Coronavirus and Globalization: Spiegel

A coronavirus moves through populations with astounding speed. A Wuhan doctor identified seven cases as a public health issue on December 30. Local authorities berated him for breaking the law before he fell ill, too. The world reports 20,000 confirmed cases in 24 countries with more than 500 deaths. China, responsible for about one-third of global economic growth, responded by closing businesses and schools and restricting gatherings. Other countries have closed borders with China and blocked flights. Experts suggest infections may peak in February or May. Globalization has lifted millions from poverty, yet also “makes the world more vulnerable to all sorts of disruption, from terrorist attacks to natural disasters – and epidemics,” reports a team for Spiegel Online. “The story of the coronavirus is about more than just medicine and China. It is a lesson on the increasing interdependence – and the political, economic and social dimensions – of today's world. It is a story about the globalization of danger.” Public health officials advise citizens to self-quarantine, avoiding crowds and unnecessary travel, washing hands and using precautions. Public health officials compare national responses and debate the benefit of China’s strict enforcement measures and the tendency to punish those who raised an early alarm. – YaleGlobal

Coronavirus and Globalization: Spiegel

The new coronavirus from China spread swiftly in a globalized world, challenging governments, health providers, businesses, travel and trade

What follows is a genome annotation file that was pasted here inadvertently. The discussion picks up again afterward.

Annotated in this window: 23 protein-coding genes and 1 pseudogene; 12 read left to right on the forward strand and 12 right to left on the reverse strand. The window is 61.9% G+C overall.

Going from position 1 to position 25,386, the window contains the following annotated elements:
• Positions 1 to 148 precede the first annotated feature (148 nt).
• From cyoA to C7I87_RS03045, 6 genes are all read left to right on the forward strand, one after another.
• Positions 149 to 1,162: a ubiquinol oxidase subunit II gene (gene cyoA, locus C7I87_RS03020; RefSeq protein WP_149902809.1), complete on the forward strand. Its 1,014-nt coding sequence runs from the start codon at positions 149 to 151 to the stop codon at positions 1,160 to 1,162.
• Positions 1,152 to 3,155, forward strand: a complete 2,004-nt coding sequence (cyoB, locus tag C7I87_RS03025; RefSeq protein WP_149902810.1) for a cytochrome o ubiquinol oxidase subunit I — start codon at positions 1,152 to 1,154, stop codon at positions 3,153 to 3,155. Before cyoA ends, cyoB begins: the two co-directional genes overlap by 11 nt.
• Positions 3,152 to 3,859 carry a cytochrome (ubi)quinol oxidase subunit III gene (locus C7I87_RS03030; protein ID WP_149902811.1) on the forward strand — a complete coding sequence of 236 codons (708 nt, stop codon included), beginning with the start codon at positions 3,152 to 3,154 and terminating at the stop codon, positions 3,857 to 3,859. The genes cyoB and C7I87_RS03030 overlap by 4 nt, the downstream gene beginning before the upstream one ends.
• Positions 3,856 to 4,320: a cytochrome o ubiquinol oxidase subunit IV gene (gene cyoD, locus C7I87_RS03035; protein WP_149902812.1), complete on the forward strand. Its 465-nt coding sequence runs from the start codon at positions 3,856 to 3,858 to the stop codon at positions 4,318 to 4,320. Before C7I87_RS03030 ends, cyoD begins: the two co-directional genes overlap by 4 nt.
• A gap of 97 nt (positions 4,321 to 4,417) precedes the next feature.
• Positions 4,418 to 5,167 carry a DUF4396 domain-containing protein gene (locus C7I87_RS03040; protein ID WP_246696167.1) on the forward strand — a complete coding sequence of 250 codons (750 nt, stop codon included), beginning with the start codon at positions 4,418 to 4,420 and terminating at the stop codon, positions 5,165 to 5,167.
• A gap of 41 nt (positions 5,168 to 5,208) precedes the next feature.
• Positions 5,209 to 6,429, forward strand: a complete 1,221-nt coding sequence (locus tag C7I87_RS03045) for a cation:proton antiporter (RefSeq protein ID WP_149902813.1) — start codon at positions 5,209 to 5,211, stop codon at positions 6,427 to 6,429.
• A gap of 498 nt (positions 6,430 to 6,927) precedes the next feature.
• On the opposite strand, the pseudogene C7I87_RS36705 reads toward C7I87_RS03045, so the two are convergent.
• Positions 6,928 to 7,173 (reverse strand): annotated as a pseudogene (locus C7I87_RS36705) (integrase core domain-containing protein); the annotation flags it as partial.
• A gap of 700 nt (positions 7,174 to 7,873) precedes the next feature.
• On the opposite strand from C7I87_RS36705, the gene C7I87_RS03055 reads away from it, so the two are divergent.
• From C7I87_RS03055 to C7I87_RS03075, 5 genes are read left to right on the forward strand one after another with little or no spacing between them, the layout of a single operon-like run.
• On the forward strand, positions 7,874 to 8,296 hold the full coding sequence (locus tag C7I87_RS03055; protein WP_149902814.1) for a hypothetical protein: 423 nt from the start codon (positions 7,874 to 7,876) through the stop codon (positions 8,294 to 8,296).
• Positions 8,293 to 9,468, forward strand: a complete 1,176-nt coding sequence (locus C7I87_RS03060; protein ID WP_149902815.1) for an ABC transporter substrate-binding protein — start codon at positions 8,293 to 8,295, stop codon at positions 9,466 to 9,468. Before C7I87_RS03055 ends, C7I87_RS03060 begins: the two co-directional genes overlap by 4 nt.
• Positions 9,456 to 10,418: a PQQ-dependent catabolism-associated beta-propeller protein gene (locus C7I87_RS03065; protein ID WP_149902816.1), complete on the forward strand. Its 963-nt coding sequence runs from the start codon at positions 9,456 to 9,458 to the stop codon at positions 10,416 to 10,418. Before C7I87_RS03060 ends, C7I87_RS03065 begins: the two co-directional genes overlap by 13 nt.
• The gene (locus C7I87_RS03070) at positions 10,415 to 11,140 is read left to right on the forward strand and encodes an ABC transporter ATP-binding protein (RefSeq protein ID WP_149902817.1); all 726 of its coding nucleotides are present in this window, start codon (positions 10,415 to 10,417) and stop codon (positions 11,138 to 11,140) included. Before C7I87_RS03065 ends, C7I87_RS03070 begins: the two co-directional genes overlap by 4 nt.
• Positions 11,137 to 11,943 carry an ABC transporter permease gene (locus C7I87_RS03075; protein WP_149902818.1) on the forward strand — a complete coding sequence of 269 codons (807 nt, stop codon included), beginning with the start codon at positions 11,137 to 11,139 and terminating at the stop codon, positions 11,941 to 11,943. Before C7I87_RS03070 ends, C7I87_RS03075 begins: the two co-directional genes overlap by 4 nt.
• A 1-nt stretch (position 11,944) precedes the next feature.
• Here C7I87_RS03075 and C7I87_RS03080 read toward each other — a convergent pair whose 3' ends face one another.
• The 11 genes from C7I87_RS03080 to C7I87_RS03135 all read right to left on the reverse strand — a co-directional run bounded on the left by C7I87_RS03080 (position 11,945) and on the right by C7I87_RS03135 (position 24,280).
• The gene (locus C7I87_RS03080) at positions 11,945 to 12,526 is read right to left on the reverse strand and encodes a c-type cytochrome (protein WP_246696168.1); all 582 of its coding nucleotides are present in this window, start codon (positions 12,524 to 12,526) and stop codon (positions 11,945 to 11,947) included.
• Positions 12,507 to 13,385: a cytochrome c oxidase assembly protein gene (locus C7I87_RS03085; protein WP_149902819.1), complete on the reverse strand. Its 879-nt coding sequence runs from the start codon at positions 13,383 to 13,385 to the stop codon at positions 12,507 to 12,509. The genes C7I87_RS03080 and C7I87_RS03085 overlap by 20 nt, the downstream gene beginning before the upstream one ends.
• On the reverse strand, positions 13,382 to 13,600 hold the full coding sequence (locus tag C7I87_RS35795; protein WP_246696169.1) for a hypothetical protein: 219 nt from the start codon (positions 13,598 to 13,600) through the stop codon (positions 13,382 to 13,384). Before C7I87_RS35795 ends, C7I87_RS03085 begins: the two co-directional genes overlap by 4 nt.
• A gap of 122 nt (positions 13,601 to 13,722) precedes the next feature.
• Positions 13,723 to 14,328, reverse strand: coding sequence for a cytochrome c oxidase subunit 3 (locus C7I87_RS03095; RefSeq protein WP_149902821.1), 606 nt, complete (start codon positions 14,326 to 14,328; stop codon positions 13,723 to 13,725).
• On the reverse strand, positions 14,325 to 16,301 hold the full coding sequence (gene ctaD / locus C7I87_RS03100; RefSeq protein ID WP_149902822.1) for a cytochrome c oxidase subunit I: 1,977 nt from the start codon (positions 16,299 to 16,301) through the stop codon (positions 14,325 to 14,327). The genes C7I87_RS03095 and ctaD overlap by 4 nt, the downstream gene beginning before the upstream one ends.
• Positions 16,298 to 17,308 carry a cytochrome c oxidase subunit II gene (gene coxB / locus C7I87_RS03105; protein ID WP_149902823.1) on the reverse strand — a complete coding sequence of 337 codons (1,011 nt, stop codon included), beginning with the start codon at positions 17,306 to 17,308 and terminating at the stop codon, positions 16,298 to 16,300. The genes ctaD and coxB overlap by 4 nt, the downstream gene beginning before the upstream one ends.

Georg Fahrion, Kristina Gnirke, Veronika Hackenbroch, Martin Hesse, Martin U. Müller, Katharina Graça Peters, Michael Sauga and Bernhard Zand
Thursday, February 6, 2020

Read the article from Spiegel Online about how globalization speeds the spread of the new coronavirus.

Georg Fahrion is a reporter on Asia in the overseas department of Spiegel and Spiegel Online, based in Beijing since October 2019. Kristina Gnirke is a reporter for the background and research team of Spiegel Online. Martin Hesse has been a financial correspondent for Spiegel since 2011. Martin U. Müller has been at Spiegel since 2009 in the business and media department. Katharina Graça Peters has been an editor with Spiegel since 2009, based in Asia since 2018. Michael Sauga writes about business and politics for Spiegel. Bernhard Zand has worked with Spiegel since 1998 and in Beijing since 2012.

Read “A World at Risk,” the annual report on global preparedness for health emergencies” from the Global Preparedness Monitoring Board:  Between 2011 and 2018, WHO tracked almost 1,500 epidemic events in 172 countries. “The world is at acute risk for devastating regional or global disease epidemics or pandemics that not only cause loss of life but upend economies and create social chaos.”

 7 Steps for Leaders  1 Commit and invest in preparedness. 2 Lead by example.  3 Build strong systems and trust 4 Prepare for the worst 5 Link preparedness with financial risk planning 6 Include incentives in development assistance 7 The UN and others must strengthen coordination    "The world is not prepared for a fast-moving, virulent respiratory pathogen pandemic." – Global Preparedness Monitoring Board, Annual Report, 2019

WHO map from World at Risk showing sources of emerging diseases

Multiple public health threats: The map shows the source of selected diseases over the past 50 years, both those that naturally emerge or are deliberately released (Source:  World at Risk, Global Preparedness Monitoring Board Annual Report, 2019  

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